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Life Elsewhere - Articles

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Lisa Garr (email) was joined by authority on fungi, Paul Stamets, who talked about his discovery on how to use mushrooms to decompose toxic wastes and pollutants, catch and reduce silt from streambeds and pathogens from agricultural watersheds, as well as control insect populations, and generally enhance the health of our forests, gardens and bodies.

First hour guest, Dr. Marilyn Wedge, family therapist and ADHD expert, discussed how powerful stimulant drugs like Ritalin and Adderall are prescribed to treat childhood hyperactivity but rarely help.

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Life Elsewhere

 Life Elsewhere

Tonight's guest, Dr. David Darling, has pondered the idea of life in the universe. Many scientists have found the popular portrayal of humanoid-styled aliens as being statistically unlikely and a case of anthropomorphizing. "Looking at the diversity of life on Earth and thinking about how it has evolved should convince anyone that any aliens will have as much resemblance to us as a doorknob," said Daniel Altshculer, the director of the Arecibo Observatory.

Certainly it's a difficult task to imagine life so dissimilar to ours, that to us it wouldn't even be life. "Our kind of life, biochemical life- needs water...But it wouldn't surprise me at all that we found other kinds of non-water based life. You can find self-replicating vortices in the atmosphere of the sun. There are all sorts of self-reproducing systems in all sorts of environments," said biology expert Dr. Jack Cohen in an interview(1) on ThinkQuest.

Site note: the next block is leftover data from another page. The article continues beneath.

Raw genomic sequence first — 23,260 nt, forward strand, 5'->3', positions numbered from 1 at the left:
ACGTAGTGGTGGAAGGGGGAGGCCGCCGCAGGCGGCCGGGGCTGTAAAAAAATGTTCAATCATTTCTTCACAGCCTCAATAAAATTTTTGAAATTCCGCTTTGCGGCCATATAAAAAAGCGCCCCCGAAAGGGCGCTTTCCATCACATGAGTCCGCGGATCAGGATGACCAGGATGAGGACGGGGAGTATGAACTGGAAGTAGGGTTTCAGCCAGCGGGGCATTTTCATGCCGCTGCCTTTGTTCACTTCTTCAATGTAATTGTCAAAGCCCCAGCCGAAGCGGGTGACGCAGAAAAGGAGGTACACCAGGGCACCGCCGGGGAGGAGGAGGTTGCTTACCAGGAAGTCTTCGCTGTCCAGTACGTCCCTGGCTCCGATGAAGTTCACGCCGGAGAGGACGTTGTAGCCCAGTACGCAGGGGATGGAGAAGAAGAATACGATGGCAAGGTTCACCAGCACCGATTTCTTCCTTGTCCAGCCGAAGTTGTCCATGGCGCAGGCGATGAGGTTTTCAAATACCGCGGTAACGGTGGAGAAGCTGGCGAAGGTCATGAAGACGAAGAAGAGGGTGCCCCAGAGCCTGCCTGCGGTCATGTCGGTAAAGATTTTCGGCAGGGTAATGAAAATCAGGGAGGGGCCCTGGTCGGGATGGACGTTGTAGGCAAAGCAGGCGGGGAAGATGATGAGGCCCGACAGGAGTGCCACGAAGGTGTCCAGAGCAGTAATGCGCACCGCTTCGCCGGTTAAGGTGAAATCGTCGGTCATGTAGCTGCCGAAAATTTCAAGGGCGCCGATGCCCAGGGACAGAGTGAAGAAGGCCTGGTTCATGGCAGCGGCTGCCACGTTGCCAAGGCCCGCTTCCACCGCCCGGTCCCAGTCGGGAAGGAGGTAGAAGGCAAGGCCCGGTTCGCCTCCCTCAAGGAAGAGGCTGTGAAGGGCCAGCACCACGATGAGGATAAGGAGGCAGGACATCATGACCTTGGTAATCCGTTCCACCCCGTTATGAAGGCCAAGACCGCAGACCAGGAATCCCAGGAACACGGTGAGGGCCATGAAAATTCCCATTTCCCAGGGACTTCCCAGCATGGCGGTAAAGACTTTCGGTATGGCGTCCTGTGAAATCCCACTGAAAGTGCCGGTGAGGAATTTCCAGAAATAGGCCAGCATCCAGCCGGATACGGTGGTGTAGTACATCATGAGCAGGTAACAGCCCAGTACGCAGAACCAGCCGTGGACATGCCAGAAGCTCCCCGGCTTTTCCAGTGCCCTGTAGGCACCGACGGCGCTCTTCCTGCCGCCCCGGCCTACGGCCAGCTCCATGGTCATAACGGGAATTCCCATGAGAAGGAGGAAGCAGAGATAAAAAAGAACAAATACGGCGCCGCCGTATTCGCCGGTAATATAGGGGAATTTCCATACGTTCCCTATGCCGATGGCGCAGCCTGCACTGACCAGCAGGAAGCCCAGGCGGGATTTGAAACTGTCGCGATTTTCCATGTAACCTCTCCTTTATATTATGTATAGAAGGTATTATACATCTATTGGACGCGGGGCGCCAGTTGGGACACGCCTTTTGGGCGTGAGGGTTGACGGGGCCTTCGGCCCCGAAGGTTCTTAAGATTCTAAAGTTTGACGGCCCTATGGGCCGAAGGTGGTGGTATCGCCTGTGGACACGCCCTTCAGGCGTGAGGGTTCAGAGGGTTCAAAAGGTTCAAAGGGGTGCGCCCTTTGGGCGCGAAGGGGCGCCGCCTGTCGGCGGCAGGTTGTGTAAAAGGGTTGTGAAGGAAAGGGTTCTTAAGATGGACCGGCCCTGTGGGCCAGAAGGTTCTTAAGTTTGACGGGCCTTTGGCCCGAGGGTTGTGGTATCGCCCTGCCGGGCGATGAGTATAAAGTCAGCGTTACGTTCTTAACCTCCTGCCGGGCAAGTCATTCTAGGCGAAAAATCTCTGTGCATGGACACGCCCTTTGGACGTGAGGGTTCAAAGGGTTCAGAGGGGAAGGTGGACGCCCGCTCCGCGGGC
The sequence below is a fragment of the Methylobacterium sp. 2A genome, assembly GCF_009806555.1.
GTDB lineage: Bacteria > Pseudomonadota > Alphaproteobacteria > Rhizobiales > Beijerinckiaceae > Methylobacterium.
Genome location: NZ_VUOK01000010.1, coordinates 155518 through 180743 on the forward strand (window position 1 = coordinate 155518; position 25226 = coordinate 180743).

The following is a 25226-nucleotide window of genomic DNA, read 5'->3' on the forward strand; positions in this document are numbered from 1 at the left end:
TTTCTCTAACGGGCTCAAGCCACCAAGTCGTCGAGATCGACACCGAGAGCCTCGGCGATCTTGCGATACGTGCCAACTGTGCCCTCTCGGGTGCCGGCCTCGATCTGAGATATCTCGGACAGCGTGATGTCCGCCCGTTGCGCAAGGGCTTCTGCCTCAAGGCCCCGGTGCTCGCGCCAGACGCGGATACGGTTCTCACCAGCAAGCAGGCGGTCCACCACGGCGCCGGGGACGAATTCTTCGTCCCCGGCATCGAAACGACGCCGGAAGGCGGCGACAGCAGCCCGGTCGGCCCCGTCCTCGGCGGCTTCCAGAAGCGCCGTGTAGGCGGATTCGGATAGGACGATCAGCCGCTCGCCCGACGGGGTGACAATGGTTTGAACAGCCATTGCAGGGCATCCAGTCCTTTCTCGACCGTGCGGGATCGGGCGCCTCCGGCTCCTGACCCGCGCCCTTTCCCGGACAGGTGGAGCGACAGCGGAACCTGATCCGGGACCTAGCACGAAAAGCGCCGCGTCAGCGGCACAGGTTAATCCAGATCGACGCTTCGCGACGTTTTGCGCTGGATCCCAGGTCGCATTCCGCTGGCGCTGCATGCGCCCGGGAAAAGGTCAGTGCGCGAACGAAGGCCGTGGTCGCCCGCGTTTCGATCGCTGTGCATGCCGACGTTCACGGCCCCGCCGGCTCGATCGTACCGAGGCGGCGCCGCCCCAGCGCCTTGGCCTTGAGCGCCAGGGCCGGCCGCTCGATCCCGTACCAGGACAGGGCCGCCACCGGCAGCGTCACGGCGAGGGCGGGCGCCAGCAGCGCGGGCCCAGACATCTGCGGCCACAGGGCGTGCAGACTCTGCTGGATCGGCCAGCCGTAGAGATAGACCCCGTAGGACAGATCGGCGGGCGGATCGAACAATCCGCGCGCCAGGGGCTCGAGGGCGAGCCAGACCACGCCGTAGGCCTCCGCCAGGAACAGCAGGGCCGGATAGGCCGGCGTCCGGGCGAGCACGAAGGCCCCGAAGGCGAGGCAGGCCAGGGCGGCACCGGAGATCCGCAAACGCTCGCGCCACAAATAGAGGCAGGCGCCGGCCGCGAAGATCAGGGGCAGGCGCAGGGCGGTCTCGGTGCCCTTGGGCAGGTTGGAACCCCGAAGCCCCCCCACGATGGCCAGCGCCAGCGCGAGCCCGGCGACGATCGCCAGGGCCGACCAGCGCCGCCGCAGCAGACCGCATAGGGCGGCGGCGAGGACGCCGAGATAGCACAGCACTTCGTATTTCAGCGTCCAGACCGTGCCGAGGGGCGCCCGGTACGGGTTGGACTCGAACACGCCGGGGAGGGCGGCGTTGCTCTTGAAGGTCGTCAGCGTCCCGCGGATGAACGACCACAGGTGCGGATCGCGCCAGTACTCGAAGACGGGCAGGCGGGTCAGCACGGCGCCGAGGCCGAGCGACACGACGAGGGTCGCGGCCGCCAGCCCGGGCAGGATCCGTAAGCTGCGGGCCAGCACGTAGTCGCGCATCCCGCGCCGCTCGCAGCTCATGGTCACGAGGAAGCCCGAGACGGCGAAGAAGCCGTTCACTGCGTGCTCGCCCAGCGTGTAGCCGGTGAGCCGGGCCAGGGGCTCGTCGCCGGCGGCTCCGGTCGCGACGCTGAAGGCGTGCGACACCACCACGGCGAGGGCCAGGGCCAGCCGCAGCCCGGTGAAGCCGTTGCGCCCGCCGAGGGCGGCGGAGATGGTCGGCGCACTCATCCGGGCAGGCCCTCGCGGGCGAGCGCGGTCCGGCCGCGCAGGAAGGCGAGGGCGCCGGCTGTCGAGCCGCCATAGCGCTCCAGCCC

One topic that's been batted around in both scientific and science-fiction worlds is what might be an alternative to the carbon-based life forms that we know. Silicon-based life is one of the most frequently conjectured upon, as silicon's crystalline structures are known to grow in a variety of life-like structures. Though it does bear some atomic similarities to carbon, silicon's chemistry appears to be somewhat problematic for carrying out certain biochemical processes. "The complex dance of life requires interlocking chains of reactions. And these reactions can only take place within a narrow range of temperatures and pH levels. Given such constraints, carbon can and silicon can't," Prof. Raymond Dessy wrote in Scientific American.

1. http://library.thinkquest.org/C003763/index.php?page=interview05&tqskip=1

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